Why does anyone care if a building is smart? In other words: why should we invest in or why would I like to live, work, study or shop in a smart building? Find out why! This blog is written by Technology Director Ken Dooley.
The smart city concept was initiated by technology companies saying we have this technology so let’s use it. Then they partnered with cities and the focus was on efficiency and reducing costs.
However, these days the focus is shifting towards the citizen. The focus is no longer on efficiency. Instead of this it’s on making their life easier, saving them time, making them safer, helping them to be healthy or giving more choice of the services that are offered. If we solve the citizen’s problems first and if we do this with intuitive and easy to use tools then all of the data to make city more efficient and sustainable will be available by default.
Over the past few years I have worked on many development projects that aim to accelerate concepts related to smart buildings or smart city districts. We have written market analysis reports, research articles and carried out short term proof of concepts and multi-year research projects.
"Our focus should be on citizen centric solutions that make our daily life easier, safer and healthier and services that save us time, are easier to use and provide us with more choice."
One of the questions that we encountered on this journey was: “why does anyone care if a building is smart?” In other words “why should we invest in or why would I like to live, work, study or shop in a smart building?” The technology companies will tell you that it’s because it makes things more efficient. The thinking is that building owners or service providers can improve their operational efficiency by using smarter systems.
However, this logic relies on the cooperation of the stakeholders who use the buildings and services. This approach requires the stakeholders to do something new such as download the app and learn how to use it and often there is little incentive to do this. If we want stakeholders or citizens to get on board with new technologies then we have to add value beyond a nominal discount on their purchases. Air miles or loyalty card discount are no longer enough as user experience begins to compete with price and quality as the key driver for purchasing decisions. This is why our focus should be on citizen centric solutions that make our daily life easier, safer and healthier and services that save us time, are easier to use and provide us with more choice.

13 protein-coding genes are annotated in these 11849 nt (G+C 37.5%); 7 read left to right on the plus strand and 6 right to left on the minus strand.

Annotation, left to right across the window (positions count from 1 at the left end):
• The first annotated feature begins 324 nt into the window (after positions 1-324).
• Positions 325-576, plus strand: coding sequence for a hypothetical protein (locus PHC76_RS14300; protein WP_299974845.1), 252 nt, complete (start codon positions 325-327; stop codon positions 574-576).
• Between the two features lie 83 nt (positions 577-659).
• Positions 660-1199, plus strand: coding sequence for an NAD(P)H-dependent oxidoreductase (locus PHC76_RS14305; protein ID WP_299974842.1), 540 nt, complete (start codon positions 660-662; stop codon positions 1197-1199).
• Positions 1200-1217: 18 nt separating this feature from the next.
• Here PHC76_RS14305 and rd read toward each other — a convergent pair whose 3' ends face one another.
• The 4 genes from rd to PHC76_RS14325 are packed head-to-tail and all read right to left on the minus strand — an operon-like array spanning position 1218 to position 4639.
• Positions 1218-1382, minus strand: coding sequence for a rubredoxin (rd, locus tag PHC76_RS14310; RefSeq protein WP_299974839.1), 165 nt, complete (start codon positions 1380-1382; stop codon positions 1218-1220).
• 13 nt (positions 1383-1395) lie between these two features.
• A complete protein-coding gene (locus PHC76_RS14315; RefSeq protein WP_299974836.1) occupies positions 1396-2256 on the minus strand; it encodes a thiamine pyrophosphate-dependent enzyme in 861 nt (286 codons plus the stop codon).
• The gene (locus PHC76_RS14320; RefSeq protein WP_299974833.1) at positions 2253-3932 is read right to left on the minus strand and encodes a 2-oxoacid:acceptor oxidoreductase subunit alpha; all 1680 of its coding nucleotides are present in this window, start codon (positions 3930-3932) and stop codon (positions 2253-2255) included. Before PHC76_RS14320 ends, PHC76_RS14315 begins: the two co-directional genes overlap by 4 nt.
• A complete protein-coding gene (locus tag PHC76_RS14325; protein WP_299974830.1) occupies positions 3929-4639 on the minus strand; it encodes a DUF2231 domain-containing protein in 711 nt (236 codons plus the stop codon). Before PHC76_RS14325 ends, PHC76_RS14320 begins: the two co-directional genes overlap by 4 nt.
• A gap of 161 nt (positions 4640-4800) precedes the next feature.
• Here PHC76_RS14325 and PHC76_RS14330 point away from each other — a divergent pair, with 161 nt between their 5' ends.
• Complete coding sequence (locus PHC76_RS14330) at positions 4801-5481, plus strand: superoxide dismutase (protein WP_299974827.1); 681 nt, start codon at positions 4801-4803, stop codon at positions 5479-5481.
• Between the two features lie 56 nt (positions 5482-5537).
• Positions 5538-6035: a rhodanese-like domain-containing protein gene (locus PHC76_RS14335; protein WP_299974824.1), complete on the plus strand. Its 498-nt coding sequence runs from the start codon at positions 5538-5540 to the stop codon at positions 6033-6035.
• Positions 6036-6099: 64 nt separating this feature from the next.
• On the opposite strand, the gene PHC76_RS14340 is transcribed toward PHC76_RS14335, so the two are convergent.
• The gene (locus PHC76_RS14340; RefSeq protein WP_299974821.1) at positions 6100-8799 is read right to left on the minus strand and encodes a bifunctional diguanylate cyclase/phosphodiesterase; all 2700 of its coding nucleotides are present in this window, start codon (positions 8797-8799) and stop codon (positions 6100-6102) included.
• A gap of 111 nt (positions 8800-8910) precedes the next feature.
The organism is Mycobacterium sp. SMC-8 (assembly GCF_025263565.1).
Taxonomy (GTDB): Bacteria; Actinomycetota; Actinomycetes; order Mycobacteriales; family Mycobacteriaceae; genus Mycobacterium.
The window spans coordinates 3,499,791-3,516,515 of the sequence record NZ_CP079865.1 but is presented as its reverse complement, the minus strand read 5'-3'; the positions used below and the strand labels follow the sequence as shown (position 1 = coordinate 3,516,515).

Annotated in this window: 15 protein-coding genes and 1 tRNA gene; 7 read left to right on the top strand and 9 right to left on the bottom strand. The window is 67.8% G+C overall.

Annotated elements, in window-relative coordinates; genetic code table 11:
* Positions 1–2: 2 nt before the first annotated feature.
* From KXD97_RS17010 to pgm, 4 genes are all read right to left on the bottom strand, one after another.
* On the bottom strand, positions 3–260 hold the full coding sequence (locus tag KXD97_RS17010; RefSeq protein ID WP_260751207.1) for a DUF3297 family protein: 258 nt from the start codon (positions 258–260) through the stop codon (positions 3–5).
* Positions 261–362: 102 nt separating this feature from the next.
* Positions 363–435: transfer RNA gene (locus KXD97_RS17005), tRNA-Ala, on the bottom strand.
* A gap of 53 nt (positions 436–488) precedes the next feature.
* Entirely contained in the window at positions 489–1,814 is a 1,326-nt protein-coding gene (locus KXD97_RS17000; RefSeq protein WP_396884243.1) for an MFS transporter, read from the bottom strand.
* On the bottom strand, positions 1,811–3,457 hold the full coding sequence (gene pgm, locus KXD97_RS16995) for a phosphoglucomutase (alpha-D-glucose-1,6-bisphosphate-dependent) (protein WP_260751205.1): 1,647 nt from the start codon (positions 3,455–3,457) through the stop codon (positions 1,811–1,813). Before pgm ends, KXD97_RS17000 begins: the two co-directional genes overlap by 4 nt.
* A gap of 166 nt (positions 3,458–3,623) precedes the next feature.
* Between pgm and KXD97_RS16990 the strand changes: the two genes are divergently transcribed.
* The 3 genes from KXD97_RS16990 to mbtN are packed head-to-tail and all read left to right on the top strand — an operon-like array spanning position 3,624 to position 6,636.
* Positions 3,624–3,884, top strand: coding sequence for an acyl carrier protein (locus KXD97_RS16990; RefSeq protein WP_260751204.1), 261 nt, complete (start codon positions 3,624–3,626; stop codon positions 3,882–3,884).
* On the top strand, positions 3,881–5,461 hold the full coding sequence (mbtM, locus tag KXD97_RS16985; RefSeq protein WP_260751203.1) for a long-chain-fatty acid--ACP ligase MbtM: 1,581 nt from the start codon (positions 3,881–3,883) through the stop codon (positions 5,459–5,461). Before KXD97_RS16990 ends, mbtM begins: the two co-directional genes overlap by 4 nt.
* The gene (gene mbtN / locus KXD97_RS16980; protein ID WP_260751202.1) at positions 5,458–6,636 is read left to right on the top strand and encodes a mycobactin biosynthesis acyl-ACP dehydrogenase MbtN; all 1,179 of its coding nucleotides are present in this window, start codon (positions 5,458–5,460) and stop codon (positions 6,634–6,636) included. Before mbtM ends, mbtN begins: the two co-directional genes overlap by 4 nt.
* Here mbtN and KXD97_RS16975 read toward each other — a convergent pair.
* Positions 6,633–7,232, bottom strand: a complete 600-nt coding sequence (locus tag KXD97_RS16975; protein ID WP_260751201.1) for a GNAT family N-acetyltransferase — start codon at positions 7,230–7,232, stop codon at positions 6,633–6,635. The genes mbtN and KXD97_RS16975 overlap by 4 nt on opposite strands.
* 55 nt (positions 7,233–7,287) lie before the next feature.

In my opinion the core concept of a citizen centric, smart and sustainable city is the optimized allocation of the assets with the city. This pool of shared assets could include buildings, outdoor spaces, vehicles and even equipment such as 3D printers or DIY tools. Mobility as a service has recently been introduced to Helsinki via the whim app and it is a good example of the benefit that can be derived from sharing assets. When other spaces and assets are added to the sharing pool then we really do have the building blocks of a citizen centric, smart and sustainable city.
Healthier: A more compact and space efficient city is more walkable and this results in less commuting time. In addition, getting rid of your car means more walking and cycling.
User experience: Platforms and sharing provide more choice of spaces, services & vehicles.
Easier to use: User friendly interfaces and apps make the services available to all.
Optimised: The product and service offering is optimised with analytics to give citizens exactly what they want.
Smart and Sustainable
Circular Economy: Sharing avoids unnecessary product ownership and enables all shared products to be designed for a long life.
Less carbon emissions: Mobility as a service and more flexible working dramatically reduces transport emissions.
Less energy: Better utilisation of our built environment reduces energy that is consumed in half empty buildings.
Less Cost: Optimising the use of all our assets reduces the cost of the associated services.
D.Sc. (Tech.) Ken Dooley is a Technology Director at Granlund. He has over 15 years’ experience as a consultant in the built environment and has worked in London, Sydney, Dublin and Helsinki.
His current role in the innovation and development department involves research, lean experimentation, collaboration with startups and the development of Granlund’s future products and services. The focus is mostly in the areas of end user solutions, IoT and data analytics, energy, sustainability, circular economy, sharing economy and digital platforms.